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Applying for a Masters in Germany

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Hi all! I had a question that I wanted to ask about applying for a Masters in Germany (specifically a Masters in Computer Science).

 

I am a Australian-Czech citizen with a double Bachelors in Economics-Computer Science from an Australian university, with

Honours in Economics. In Australia Honours is a separate degree from the main degree. Accordingly, there is no requirement

to complete an Honours degree to graduate. I was eligible to apply for Honours in Computer Science but I could not identify a

Professor who was suitable to supervise my project so I stuck to Honours in Economics.

 

Now I have been working for a few years and I have begun to enjoy programming more, and am particularly interested in blockchain

technology. I am coming to work in Zurich and I would like to work on a Masters part time while I am here, either in Switzerland or

on the German border. However, I do not know whether I would be eligible to be admitted to one of these courses without an Honours degree

in computer science (despite the fact that Germany and Switzerland are Bologna systems rather than the 3+1 system found in Australia).

Does anyone have any experience in this regard? Thank you.

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All foreign credentials will -- in cases of doubt -- be sent to the Zentralstelle für ausländisches Bildungswesen in Bonn (you can look up Anabin yourself: https://anabin.kmk.org/anabin.html), where the German bureaucratic fairies will work their magic in determining how your qualifications stack up.

 

I once had an Australian colleague that, IIRC, had her Australian Masters degree counted as less than an equivalent German degree because she had not actually written a final Thesis as part of the degree. Fair enough, I think. This affected her paygrade for the job and she was paid at a lower level (still is) than others, and in fact had the degree counted as insufficient for the job in the first place. It was only a bit of protesting on the part of our boss that saved her.

 

Did you not write a final thesis? Do you mean you passed 3 years through the uni, and then that was that? If so, this will generally not be counted as equivalent to a 'full' Bachelor degree in, at least, Germany. YMMV. 

 

Depending on the program or the formalities of the uni, you may also require a DsH certificate (Deutsche Sprachprüfung für den Hochschulzugang) before you can study. Even though a lot of comp sci is de facto in English. You may be required to top up your education before being admitted. Only the uni you apply to has the final word.

 

For Switzerland, I do not know, but I'd venture a guess that it's probably even more finicky. Living/working in Switzerland while formally studying in Germany may be complicated, though is probably possible. Keep in mind there are tax and social security factors involved, and you would have to (want to) register as a 'Grenzgänger'. It sounds expensive and complicated from what I know of it. Without EU (Czech) citizenship, it would certainly be impossible.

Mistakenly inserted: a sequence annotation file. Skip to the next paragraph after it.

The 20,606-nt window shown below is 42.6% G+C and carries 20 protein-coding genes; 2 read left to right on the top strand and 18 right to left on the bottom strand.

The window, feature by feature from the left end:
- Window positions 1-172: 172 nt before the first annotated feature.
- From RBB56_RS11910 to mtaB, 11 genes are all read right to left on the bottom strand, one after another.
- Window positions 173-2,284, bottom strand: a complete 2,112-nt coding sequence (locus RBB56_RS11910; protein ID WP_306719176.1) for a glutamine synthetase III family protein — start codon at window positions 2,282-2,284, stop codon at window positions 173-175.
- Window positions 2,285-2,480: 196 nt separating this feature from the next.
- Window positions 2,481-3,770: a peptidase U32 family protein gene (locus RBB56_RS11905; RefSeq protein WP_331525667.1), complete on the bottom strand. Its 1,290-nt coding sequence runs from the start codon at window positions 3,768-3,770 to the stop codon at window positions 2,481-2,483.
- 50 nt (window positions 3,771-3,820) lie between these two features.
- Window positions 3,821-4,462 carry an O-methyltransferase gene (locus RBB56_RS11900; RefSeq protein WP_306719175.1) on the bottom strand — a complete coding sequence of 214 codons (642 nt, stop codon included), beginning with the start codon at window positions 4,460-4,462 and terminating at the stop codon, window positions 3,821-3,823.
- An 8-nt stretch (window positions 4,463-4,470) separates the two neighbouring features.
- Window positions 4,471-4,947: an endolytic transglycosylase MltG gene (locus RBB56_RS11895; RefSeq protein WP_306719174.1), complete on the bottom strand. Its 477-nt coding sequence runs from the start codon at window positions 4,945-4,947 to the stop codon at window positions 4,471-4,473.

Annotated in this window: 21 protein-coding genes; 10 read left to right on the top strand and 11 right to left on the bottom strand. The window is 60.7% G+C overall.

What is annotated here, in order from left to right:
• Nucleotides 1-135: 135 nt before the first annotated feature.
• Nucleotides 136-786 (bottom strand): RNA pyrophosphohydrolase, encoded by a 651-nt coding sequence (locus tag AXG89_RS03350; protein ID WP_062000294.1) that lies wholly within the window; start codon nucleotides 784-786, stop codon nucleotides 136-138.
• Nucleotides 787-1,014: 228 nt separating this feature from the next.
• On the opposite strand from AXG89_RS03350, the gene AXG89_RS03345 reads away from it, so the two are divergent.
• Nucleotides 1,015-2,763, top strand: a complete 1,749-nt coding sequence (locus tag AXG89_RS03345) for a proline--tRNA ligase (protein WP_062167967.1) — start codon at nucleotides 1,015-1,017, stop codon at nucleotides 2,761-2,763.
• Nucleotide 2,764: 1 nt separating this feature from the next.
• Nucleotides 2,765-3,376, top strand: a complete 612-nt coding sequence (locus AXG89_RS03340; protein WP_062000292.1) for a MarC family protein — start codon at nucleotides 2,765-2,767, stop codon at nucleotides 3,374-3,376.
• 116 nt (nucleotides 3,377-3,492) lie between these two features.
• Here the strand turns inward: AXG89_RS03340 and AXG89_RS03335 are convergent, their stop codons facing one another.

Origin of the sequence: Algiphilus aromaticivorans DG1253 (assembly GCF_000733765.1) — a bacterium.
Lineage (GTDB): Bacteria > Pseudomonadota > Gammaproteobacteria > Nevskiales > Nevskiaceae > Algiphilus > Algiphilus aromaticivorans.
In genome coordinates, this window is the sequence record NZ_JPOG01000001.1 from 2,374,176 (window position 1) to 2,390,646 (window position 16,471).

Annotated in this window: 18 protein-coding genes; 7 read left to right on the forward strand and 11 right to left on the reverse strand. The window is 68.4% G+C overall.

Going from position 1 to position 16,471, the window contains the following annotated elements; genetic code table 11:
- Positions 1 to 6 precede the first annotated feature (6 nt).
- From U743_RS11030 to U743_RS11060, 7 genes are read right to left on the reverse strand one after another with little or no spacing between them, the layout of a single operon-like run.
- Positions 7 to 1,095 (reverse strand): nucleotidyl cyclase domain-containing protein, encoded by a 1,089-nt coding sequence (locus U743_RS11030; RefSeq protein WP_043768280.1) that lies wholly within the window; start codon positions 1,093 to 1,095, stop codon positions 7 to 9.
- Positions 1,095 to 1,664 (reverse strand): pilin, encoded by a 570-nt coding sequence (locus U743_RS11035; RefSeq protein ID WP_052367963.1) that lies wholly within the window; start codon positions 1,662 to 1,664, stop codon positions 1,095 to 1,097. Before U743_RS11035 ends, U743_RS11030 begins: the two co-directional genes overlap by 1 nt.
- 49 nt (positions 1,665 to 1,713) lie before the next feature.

Where in Germany would you "study"? Zurich to Konstanz is about an hour, and to Freiburg or Karlsruhe is probably too far... 

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On ‎28‎.‎09‎.‎2018‎ ‎02‎:‎43‎:‎01, BlackMetalGoat said:

I am coming to work in Zurich and I would like to work on a Masters part time while I am here, either in Switzerland or

on the German border.

 

I would recommend working in Zurich and studying at the ETH Zurich.

 

54 minutes ago, alderhill said:

Zurich to Konstanz (is about an hour, and to Freiburg or Karlsruhe is probably too far... 

 

The train from Zurich to Konstanz is actually not a bad commute. On the other hand the ETH is much better than Uni Konstanz.

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10 minutes ago, engelchen said:

I would recommend working in Zurich and studying at the ETH Zurich.

 

I would completely agree with that assuming suitable course and entry requirements and acessibility (e.g. fees) etc.  One of the world's best universities on your doorstep =  No great reason to even think of looking elsewhere, often. 

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As others have mentioned whether or not your degrees is fully recognised will be a factor of whether you can study, and you'll also have the problem in the other direction if you go back to Australia. Although employers are less hung up on paperwork there, a degree from an institution they don't recognise will be regarded as lower quality than a local one. For all the talk of globalisation, it seems everyone is pretty parochial when it comes to qualifications and their assumed quality. 

 

The OP would have written a thesis as part of his honours year in Economics, so might have better chances enrolling in a Master of Wirtschaftsinformatik. 

 

How much German do you speak OP? The language requirements for university here seem more stringent than the English requirements for students in Australia. There are examples of DSH tests online so you can get a feel for the level you'll need (typically C1 with an emphasis on written communication). 

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